Shouldn’t it be a rule that we could take a mental wanderjahr to experiment and think and navel-gaze and make? I don’t mean ideas that are clear enough to seek grants for, I mean the kind that are mostly “I have this vague fuzzy dream that’s kind of important to me”.

  • Melissa@Julia's Bookbag March 27, 2012 at 5:36 pm

    ah jenna. sometimes it’s hard to read what you write. because they are the words in my head. reading the words in my head written down by someone else in such an eloquent way is surreal, you know?

    I struggle struggle with these thoughts. I thought at 42 I’d have it Figured Out. I’m so bewildered by the fact that I don’t.

    hang in there. we’re hanging with you.

  • oilandgarlic March 27, 2012 at 6:00 pm

    Have you read Your Money Or Your Life? I’m reading it now and preaching it to everyone I know (it’s annoying , I know) but I really think everyone can get something out of it and it addresses the hamster feeling.

  • Jenna March 27, 2012 at 6:09 pm

    Thanks for the comments everyone. @oilandgarlic. Yes, I have read that book…but awhile ago.

  • rachel March 27, 2012 at 7:12 pm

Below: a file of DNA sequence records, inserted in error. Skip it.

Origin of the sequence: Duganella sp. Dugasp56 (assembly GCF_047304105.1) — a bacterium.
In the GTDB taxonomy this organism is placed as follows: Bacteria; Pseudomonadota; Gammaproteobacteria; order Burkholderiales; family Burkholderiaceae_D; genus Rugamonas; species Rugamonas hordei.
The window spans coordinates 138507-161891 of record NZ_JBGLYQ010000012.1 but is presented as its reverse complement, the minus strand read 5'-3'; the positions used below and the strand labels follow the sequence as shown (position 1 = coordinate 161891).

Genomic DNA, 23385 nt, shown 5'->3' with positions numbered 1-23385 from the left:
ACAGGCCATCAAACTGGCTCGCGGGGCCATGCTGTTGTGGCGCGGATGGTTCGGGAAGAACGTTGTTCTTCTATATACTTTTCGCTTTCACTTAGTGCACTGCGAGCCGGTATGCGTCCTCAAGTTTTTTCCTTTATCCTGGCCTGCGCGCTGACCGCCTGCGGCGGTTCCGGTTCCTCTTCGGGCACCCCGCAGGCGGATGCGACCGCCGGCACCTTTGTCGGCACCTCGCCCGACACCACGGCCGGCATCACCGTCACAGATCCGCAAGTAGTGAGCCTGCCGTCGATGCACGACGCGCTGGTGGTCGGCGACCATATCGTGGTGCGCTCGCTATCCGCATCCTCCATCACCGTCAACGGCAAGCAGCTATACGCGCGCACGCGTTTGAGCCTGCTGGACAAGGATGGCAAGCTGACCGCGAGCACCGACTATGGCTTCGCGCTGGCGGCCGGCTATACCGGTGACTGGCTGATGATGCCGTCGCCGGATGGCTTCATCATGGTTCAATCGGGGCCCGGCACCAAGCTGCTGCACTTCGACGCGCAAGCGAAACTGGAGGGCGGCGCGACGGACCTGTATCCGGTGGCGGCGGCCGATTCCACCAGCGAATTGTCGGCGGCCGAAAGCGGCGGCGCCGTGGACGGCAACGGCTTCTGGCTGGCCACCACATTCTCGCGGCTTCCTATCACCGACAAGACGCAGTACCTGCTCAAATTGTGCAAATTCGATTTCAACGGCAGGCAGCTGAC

great post. i am new to your blog, and i love your posts. i’m 28 and starting to realize that life is seriously hard, made up of choices, and it’s difficult trying to make decisions without regret, or without constantly wondering if you’ve made the right decision. also, there is a balance between being satisfied with your lot and being motivated to expand and try new/scary things that i haven’t quite figured out yet.

  • lee March 27, 2012 at 8:10 pm

    one word : ditto.

  • tamera March 27, 2012 at 9:13 pm

    No kids. Rural house. Same hamster wheel. Somehow, it always seems to find you.

    I just have to stop thinking “as soon as I get over this hurdle, it’ll be better” and just deal with this being LIFE and go with the cycles. Maybe they’ll flow more smoothly.

  • kc March 27, 2012 at 9:22 pm